Isolated for thousands of years by the Mentawai Strait, a stretch of water notorious for strong winds, unpredictable currents and treacherous reefs, the remote Mentawai Island’s have found fame as a surfing mecca. The islands are widely regarded as having the biggest concentration of perfect left and right hand breaks than anywhere else in the world and since their discovery in the 1980’s, surfing tourism on the islands has exploded.
Needless to say, surfing is big business in the Mentawai’s but you’d be wrong to assume that’s all the islands have to offer. With lush tropical vegetation, endless white beaches, sheltered lagoons, coral gardens and amazing wildlife, the island are replete with natural beauty and tropical island splendour. Non surfers will have no trouble entertaining themselves with swimming, snorkelling, island hopping and even those with only a passing interest in trekking will be tempted to leave the beach and head inland in search of some of Mentawai’s unique wildlife.
Having separated from the main island of Sumatra some 500,000 years ago, the island’s have some unique flora and fauna including over 20 endemic species and ranking it right up there with Madagascar in terms of endemic primates. The Mentawai macaque, Kloss gibbon, Siberut macaque , Metawai Leaf Monkey, pig-tailed langur and the Siamang kerdil, a rare species of black-and-yellow monkey are found nowhere else in the world. Other native species include jungle fowl, the Asian palm civet and crab-eating macaque.
Some of Mentawai’s tropical rainforest areas, including roughly 60% of Siberut Island, the largest in the archipelago, have been designated a UNESCO biosphere reserve and gained protection in recognition of their rich biodiversity.
The 70 islands and islets that comprise Mentawai are located approximately 100-150km off the west coast of Sumatra. Most of the inhabitants and infrastructure are concentrated on four main islands being, from north to south, Siberut, Sipora, North Pagai and South Pagai Islands. Sipora Island is the smallest of the four but the most developed, hosting the Mentawai regency capital of Tua Pejat. The majority of the accommodation and tourist facilities are located along the west coasts of these islands or some of the smaller islands located in close proximity such as Sikakap, Sikabaluan and Simakakang Islands.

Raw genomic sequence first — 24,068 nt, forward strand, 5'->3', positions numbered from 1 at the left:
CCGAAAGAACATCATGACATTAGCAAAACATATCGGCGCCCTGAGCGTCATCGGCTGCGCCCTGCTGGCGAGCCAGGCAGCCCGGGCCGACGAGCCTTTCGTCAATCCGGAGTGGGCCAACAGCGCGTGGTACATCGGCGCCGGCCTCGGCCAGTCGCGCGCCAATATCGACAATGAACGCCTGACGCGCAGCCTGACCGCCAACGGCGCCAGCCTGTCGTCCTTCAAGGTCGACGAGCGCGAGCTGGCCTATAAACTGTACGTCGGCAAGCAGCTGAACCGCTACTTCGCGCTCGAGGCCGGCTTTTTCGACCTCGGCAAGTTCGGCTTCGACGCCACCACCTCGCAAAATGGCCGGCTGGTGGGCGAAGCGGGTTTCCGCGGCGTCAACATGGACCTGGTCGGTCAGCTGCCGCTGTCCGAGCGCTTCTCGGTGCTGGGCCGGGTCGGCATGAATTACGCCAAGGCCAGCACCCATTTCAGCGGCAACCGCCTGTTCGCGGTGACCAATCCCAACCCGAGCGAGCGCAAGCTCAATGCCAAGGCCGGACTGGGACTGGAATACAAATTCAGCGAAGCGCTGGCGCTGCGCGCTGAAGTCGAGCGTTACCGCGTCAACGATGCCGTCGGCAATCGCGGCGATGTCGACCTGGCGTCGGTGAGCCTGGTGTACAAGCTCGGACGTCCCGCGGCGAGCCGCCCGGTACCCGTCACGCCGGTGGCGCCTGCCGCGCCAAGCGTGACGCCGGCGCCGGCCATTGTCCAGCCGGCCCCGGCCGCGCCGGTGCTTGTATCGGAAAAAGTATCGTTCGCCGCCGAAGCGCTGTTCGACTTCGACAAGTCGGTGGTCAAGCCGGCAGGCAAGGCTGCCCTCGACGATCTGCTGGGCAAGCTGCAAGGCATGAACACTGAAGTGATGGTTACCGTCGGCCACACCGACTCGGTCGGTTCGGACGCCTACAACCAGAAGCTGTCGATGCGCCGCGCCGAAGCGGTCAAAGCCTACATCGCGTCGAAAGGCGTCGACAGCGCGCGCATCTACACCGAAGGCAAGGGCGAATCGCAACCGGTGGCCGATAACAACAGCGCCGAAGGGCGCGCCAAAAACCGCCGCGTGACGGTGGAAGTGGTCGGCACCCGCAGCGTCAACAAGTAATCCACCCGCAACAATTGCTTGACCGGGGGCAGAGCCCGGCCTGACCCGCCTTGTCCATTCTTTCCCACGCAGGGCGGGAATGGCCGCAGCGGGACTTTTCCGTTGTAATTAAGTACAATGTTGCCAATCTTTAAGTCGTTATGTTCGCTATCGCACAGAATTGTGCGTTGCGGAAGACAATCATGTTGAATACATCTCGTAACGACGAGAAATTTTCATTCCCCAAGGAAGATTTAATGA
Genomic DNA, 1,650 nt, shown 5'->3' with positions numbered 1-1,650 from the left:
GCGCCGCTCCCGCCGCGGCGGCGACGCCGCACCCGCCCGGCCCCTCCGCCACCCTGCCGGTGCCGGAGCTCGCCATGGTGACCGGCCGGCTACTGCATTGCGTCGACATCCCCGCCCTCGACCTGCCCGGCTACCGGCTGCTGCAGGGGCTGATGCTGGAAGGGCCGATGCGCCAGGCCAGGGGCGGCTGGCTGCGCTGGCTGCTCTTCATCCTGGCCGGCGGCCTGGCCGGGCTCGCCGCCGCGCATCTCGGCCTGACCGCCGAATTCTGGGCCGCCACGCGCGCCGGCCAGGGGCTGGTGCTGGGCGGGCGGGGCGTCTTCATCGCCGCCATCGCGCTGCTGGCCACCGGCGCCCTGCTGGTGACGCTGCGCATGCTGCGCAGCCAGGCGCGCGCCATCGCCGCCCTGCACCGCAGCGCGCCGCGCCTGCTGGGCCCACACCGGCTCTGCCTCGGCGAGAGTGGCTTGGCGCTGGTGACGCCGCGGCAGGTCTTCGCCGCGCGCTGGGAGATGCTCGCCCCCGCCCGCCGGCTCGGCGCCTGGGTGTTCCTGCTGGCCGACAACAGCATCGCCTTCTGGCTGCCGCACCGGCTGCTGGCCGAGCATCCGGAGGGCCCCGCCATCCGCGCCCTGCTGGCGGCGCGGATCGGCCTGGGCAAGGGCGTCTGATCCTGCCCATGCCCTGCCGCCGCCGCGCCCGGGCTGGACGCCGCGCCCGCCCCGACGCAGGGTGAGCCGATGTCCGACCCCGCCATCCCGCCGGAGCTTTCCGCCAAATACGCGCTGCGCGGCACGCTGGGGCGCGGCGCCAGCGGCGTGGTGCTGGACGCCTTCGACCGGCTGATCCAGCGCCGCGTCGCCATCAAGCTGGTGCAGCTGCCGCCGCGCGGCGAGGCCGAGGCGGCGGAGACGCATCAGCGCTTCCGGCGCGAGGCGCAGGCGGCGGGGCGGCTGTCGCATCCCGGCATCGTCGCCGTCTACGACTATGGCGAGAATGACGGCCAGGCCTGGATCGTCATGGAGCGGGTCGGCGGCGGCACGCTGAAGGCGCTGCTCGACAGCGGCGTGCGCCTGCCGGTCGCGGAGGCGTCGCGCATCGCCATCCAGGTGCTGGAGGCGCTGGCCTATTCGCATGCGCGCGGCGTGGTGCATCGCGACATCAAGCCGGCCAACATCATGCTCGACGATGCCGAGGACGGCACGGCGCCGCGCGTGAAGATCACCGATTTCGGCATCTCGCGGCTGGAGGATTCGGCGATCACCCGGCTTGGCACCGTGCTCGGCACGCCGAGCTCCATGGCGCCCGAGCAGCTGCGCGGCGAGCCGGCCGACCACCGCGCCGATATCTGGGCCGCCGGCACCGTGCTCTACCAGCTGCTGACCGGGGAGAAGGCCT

The easiest way to reach the islands surfing hotspots is by hooking up with one of the surf charters operating out of Padang Harbour. A quick internet search turned up well over twenty of them so you won’t have trouble finding one.
If you prefer land based accommodation, there are dozens of surf resorts, villas and guesthouses and surf shops spread across the islands and again, you’ll find many of them online. Many offer discounted accommodation rates for non-surfers and family members and a range of activities including trekking, kayaking, snorkelling, spa services, evening entertainment or surfing lessons if you can’t resist getting into a little action yourself.
Mentawai Fast Ferry connects Dermaga Muara harbour near Padang with Tua Pejat, Siberut, Sikakap and Sikabaluan Islands. The service operates 6 days a week and takes around 3 hours but is subject to delays and cancellations due to poor weather. Check their website for ferry schedule and prices.
Alternatively, there are several slow boats connecting Mentawai with Padang Bungus harbour. The steel ferry Ambu Ambu operates a once weekly overnight service between Padang Bungus and Sikakap or Siberut islands. With comfortable, air conditioned berths for the overnight crossing, it’s a popular option. Wooden slow boats Beriloga and Sumber also offer once weekly overnight connections without the luxury of a berth but they are the cheapest option.
Speedboat connections and transfers to other islands are generally arranged by your host accommodation. The best time to surf the Mentawai’s is between April and October when the swell from the Indian Ocean is most consistent. However, March and November still produce good waves with the advantage of lower prices.